*alternatively you can press the Not key, if your keyboard doesn't have an Insert key. The Not key is at top left next to number 1 key, marked ¬ .

regards,

Martin.
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Winander
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Re: Track Planning & Layout Ideas.

Postby Winander » Thu Jun 09, 2016 6:46 pm

Hi Martin,

I understand now. Thanks very much.

regards,
Richard Hodgson

Knuckles
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Re: Track Planning & Layout Ideas.

Postby Knuckles » Thu Jun 09, 2016 8:00 pm

Making some progress. Converted all the sleepers to 9' and learnt how to timber shove too, happy days. Timber shoving is really easy to use actually, lots of options, will leave most of it till the end though as the rails are the main concern.

I'm a little unsure if the right hand inside main urve will be ok for a Pacific or 10-Wheeler at 39" radius but then again many have said in other threads they can get a 9F to flow around a 3' curve so maybe ok. I think I'm probably worying too much.

Next will have to import the original picture so I can get an idea of where to put boundries for boards and things then i can try to continue the track plan itself.


EDIT: Yay! Done it. Had a bit of trouble scaling and had to convert MM to Feet but no biggy.

http://85a.co.uk/forum/view_topic.php?i ... orum_id=22 <----- Awesome. :thumb
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Martin Wynne
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Re: Track Planning & Layout Ideas.

Postby Martin Wynne » Thu Jun 09, 2016 10:10 pm

Knuckles wrote:Making some progress. Converted all the sleepers to 9' and learnt how to timber shove too, happy days. Timber shoving is really easy to use actually, lots of options, will leave most of it till the end though as the rails are the main concern.

I'm a little unsure if the right hand inside main urve will be ok for a Pacific or 10-Wheeler at 39" radius but then again many have said in other threads they can get a 9F to flow around a 3' curve so maybe ok.

Hi Knuckles,

I'm puzzled why you want 9ft sleepers? I think you said you were modelling the early 1950s? The last new 9ft sleepers would have been used about 1920. By 1950 any of those remaining would be in yards and sidings only.

I have modified the radii on the right to a closer match to your original 1180mm/1131mm curves. The price of that is having the platforms 50mm shorter.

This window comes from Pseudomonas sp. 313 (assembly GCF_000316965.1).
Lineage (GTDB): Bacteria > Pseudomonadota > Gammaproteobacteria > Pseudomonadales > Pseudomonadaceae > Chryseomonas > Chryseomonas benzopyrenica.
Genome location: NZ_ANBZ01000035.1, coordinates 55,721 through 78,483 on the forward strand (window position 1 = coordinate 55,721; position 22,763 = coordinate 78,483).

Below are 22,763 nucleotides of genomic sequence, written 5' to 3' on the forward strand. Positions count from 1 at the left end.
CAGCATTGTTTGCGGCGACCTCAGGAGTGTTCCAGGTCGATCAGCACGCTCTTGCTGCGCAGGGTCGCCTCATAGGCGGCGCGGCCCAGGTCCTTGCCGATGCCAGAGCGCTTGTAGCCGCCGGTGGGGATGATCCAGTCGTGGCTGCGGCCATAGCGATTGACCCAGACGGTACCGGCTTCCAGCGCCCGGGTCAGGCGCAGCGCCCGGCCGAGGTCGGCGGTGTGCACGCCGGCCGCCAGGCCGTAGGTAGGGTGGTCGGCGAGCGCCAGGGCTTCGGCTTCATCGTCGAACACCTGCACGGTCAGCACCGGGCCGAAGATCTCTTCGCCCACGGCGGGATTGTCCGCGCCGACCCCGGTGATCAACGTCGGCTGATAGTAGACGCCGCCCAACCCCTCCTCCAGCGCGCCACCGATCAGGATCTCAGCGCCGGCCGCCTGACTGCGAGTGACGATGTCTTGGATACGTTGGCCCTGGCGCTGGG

.box file below.

regards,

Martin.
Attachments
knuckles_knapford_unshoved_2.box
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Knuckles
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Track Planning & Layout Ideas - Knapford Junction

Postby Knuckles » Thu Jun 09, 2016 11:38 pm

Hi Martin, I only just saw this so will check the file out in the morning. :)

Th layout is the pre 1955 version of Knapford because by 1956 the station and yard was moved to north of the River Els (in the Sudrian info and maps), the latter Knapford is a lot bigger and I'd need 25' or more to model it.

The pre 1955 version was originally set up around 1910 if I remember correctly, will get my sources out tomorrow.

As well as Sudrian type trains I also want to model pre-Groupies too so that would cater for a mix of fiction and reality all in one. Furness, MR, LNWR, & L&YR are my main interest here currently.

I know sleepers were reduced and left mainly in yards but my reasons are the NWR kept its independance in 1923 against the grouping and was also going through a crisis having to return many borrowed locomotives and so priorities were motive power more than anything else. They literally were grasping at straws so converting sleepers were not imposed upon them by those above nore was the change their priority. Maybe by 1940 or '55 they were by then all chopped by 6" but as I can only model one option the 9' seems the better choice.

A Met-Vic on 9' is probably wrong and a Furness J1 on 8' 6" unless it survived is probably wrong too!
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Martin Wynne
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Re: Track Planning & Layout Ideas.

Postby Martin Wynne » Fri Jun 10, 2016 12:14 am

Knuckles wrote:They literally were grasping at straws so converting sleepers were not imposed upon them by those above nore was the change their priority. Maybe by 1940 or '55 they were by then all chopped by 6" but as I can only model one option the 9' seems the better choice.

Hi Knuckles,

No-one ever chopped 6" off a sleeper. What happened was that as 9ft sleepers became life expired, they were replaced with 8ft-6in sleepers. Good-quality close-grained Baltic redwood sleepers have a life of about 30 years in running lines. For less expensive faster-growing timbers such as Douglas fir, the useful life is about 15-20 years. Life expired means that they split and rot, and can no longer be relied on to hold the rail fastenings securely.

Which means that over a period of about 30 years from about 1920, 9ft sleepers were progressively renewed with 8ft-6in sleepers, and by about 1950 there would have been few if any remaining in running lines. Serviceable old 9ft sleepers removed from running lines may then have been re-used in yards and sidings, or in such locations original 9ft sleepers may have lasted a lot longer.

I don't understand why you say you can only model one option? You can model any individual sleeper to any length you wish. In Templot, the sleeper length setting is specific to each template, and individual sleepers can be shoved to any length.